Formalism in Modern Art - History and Concepts
Beginnings and Development
Plato's Theory of Forms
Philosopher Plato developed a "Theory of Forms" based on the idea of eidos, roughly translated to mean "stature" or "appearance." Plato applied the term broadly in his various dialogs to suggest a rudimentary universal language. Every earthly object, he posited, whether tangible (like a chair) or abstract (like human virtue), shared one aspect: they all had a form.
Plato's theory of Forms can be best understood through his "Allegory of the Cave." He envisioned a cave which held prisoners who had been held captive their entire lives; all they could see were the shadows of workers cast along the cave's walls, and all they could hear were the echoes of their voices resonating throughout the cave. Since this was all they knew, the prisoners perceived these shadows and echoes as the actual form of real objects and were therefore completely unaware that those forms were just mimicries of the real things. Plato ultimately stated that the prisoners' perception of things was not false; by their understanding of the world, the shadows and echoes were the actual forms, just as a painting of a woman is as real, if not more real, than the actual woman who is depicted on the canvas.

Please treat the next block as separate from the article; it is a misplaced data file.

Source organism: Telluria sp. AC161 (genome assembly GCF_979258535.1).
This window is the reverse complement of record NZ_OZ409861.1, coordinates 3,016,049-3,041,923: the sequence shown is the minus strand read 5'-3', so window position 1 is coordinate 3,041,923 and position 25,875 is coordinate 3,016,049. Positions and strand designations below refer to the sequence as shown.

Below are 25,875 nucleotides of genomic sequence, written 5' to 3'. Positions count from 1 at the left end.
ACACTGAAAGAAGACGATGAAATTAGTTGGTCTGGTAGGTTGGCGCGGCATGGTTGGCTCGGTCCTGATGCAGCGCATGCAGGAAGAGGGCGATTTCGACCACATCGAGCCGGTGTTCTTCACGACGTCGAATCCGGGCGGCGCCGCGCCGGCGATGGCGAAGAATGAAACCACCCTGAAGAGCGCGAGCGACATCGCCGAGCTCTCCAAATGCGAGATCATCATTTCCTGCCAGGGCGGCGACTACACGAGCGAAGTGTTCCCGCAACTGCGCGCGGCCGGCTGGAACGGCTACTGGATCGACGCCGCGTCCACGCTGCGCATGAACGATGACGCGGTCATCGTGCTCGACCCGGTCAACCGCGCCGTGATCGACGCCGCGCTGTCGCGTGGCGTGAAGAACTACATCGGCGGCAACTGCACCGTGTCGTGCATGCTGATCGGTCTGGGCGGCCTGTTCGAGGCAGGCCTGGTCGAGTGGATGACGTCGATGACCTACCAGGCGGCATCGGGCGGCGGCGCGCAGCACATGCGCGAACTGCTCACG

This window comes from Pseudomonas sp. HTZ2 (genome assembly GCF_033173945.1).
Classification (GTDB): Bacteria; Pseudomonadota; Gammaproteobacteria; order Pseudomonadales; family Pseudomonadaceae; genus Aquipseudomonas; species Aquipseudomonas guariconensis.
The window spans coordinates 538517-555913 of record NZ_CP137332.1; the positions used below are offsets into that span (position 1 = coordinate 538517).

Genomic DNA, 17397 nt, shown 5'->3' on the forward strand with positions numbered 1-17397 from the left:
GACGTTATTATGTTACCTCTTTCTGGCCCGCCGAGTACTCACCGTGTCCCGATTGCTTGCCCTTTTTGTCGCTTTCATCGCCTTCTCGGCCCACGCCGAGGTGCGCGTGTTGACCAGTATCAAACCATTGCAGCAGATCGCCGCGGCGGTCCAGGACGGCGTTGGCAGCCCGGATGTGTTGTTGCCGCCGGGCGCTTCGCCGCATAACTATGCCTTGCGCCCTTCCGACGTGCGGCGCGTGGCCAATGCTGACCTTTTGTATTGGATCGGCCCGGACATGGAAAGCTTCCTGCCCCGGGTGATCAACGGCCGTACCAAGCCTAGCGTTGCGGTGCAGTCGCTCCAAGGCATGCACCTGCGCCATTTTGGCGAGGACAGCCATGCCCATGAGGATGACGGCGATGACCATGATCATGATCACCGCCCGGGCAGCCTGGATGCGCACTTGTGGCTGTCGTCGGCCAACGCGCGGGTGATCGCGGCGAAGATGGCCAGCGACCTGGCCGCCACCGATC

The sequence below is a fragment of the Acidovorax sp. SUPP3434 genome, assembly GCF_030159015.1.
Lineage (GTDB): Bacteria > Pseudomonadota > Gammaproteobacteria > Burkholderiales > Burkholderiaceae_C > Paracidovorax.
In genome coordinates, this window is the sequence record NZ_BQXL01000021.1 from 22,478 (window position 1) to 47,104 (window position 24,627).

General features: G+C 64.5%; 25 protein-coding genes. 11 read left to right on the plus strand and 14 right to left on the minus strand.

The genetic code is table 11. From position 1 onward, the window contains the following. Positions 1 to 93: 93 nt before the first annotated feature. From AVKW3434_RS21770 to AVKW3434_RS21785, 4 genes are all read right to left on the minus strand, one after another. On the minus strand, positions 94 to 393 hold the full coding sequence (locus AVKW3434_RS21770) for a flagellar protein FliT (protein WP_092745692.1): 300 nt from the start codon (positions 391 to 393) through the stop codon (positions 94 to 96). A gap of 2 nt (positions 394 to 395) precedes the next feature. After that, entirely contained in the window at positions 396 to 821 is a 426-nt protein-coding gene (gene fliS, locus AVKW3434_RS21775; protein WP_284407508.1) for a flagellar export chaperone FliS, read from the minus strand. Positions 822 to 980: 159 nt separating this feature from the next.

In the early-20th century, modern artists experimenting with styles of Fauvism, Expressionism, and Surrealism were influenced by many of the problems raised in Plato's "Theory of Forms." The most profound of these problems was humankind's attempt to reconcile different idea, which invited the following questions: how can the world appear to be both permanent and changing? If the world we perceive through the senses seems to be always changing and the world that we perceive through the mind seems to be permanent and unchanging, then which of these perceptions is more real, and how can we explain the existence of both?
The Expressiveness of Form